(The following views are those of the author, and do not necessarily reflect those of Thomson Reuters)
For a country that associates art mostly with canvases, sculptures and installations, an exhibition showcasing 5,000 years of antique jewellery can be a novel experience.
Love him or hate him, you cannot ignore him. If you’re in India, the chances are that there’s at least one of his novels on your bookshelf or one of his columns in the newspaper in front of you on the table. If you still haven’t escaped from him, there are tons of interviews lately like this one showing up in front of you.
By Shashank Chouhan and Ankush Arora
Among the companies hoping for tax credits from the business-friendly Bharatiya Janata Party since its election victory in May is the Indian distributor of the Segway Personal Transporter. The company hopes that the government will recognise the battery-run two-wheeler as a green vehicle, a move that could spur sales of the expensive device in a country where many people today cannot afford it.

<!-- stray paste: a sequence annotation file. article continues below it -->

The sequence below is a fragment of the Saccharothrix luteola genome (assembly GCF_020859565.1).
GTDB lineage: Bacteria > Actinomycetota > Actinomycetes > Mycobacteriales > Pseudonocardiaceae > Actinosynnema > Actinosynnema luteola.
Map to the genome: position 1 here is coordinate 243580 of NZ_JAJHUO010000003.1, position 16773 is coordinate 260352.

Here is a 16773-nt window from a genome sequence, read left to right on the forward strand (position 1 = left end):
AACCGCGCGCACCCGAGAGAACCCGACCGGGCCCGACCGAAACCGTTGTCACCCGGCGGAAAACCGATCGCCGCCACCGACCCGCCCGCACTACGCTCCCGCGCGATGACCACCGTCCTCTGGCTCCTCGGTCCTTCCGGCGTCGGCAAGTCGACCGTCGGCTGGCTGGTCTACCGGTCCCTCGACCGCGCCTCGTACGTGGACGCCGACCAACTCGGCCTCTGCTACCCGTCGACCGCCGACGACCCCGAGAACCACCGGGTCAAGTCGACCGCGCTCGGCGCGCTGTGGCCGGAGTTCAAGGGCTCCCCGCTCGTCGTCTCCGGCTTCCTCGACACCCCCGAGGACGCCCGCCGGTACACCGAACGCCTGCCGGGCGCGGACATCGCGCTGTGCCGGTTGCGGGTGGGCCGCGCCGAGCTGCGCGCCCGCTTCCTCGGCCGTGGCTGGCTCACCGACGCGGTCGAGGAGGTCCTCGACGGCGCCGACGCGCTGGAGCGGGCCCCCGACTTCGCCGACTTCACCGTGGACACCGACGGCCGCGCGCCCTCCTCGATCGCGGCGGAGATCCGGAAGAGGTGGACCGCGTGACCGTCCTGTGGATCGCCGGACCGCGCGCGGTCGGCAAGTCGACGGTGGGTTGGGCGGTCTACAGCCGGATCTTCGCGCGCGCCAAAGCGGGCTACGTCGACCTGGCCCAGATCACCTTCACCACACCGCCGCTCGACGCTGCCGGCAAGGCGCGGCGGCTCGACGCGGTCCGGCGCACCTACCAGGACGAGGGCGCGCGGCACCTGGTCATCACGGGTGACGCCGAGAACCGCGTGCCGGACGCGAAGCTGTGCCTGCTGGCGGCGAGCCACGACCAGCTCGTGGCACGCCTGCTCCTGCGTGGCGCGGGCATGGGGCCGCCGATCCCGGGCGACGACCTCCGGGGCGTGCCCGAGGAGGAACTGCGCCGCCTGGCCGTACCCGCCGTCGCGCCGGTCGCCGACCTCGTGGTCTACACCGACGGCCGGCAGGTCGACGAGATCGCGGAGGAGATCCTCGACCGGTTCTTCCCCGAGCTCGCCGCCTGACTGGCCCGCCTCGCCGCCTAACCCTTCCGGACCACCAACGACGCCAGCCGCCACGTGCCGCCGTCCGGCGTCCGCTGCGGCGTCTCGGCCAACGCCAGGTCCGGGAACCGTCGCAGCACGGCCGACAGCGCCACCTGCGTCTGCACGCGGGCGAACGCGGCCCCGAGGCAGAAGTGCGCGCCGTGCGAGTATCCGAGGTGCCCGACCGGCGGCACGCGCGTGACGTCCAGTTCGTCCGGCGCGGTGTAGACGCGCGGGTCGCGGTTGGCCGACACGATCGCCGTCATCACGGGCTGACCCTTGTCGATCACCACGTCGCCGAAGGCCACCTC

A new exhibition in India’s capital showcases some of the earliest photographs from South Asia, taken between 1850 and 1910 when the region was under British rule.
Indian students in recent weeks have protested the use of English in the country’s difficult civil service examinations. The students, usually from Hindi-speaking regions of India, say that the exams reflect a class divide: if you speak and write English well, you are seen as part of the educated, urban elite. If you do not, it’s because you are one of the disadvantaged, usually from smaller towns or villages.